We have all seen the warning on the plastic or box of toy products with small parts: choking hazard. We are usually careful to purchase age-appropriate toys to avoid these issues but sometimes these precautions are not enough. Even if there is a warning and age restrictions, some toys are just too dangerous to be sold for use.

This was the case of a toy dart set imported from China by an American company that resulted in the death of an 8-year-old boy from Texas. It is usually the size of the toy part that constitutes a danger to very small children because they will often push these parts into their ears or nose or even swallow them. However, when the toy poses a danger to a child within the appropriate age range, then it can be considered “unreasonably dangerous.”

Above case, the Consumer Product Safety Commission launched an investigation that resulted in the issuance of a recall order of the product. But this is not the only toy that needs to be taken off the shelves.
According to this article, the following may also pose a threat to children:

  • Bead sets with easily detachable heart pendant small enough to choke on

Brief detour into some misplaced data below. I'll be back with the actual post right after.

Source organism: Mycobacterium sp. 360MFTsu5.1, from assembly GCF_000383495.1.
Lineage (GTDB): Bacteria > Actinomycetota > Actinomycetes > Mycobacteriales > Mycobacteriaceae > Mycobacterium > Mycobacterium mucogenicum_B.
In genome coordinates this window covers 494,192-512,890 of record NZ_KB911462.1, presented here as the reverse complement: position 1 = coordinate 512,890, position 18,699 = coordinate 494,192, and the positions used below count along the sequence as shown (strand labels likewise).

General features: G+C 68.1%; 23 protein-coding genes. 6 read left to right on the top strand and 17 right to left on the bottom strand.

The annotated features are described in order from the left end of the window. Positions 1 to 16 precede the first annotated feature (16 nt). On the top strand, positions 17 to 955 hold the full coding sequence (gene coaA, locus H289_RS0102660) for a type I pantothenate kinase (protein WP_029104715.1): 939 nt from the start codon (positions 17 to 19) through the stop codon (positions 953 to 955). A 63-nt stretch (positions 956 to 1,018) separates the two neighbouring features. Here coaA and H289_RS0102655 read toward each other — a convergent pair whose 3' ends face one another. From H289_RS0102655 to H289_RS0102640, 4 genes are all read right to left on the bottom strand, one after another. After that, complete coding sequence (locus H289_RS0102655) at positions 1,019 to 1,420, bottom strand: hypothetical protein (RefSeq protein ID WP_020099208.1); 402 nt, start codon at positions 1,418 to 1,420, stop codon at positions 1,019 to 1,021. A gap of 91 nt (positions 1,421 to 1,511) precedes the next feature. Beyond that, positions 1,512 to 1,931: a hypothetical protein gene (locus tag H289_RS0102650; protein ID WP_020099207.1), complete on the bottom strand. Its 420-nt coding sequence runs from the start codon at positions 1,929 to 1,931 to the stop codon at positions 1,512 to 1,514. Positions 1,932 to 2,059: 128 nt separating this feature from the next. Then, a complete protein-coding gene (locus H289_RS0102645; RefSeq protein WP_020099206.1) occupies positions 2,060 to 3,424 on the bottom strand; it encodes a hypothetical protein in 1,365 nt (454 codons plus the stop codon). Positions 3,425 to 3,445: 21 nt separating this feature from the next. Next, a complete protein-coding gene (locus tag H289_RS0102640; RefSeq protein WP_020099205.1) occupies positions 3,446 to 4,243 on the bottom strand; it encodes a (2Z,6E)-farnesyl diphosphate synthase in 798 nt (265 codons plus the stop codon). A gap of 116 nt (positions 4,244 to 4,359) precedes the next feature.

• Animal toys with parts that detach and represent a choking hazard (no small parts warning)
  • Toys that look like food
  • Lead-containing inflatable toys
  • Antimony, cadmium and phthalates in toys
  • Too-loud toys

Just because a product is found in the toy department in a major retail store does not mean that it is safe for a child’s use. If your child has acquired or been given any of the toys in this list, you should remove it at once. You may not have been aware of the dangers they pose, especially the toxic elements that may be present in the toy’s materials.

If your child has been seriously harmed because of a toy, you may be able to bring the manufacturer or importer to account for their negligence. Contact a personal injury lawyer in your area to find out more about product liability.


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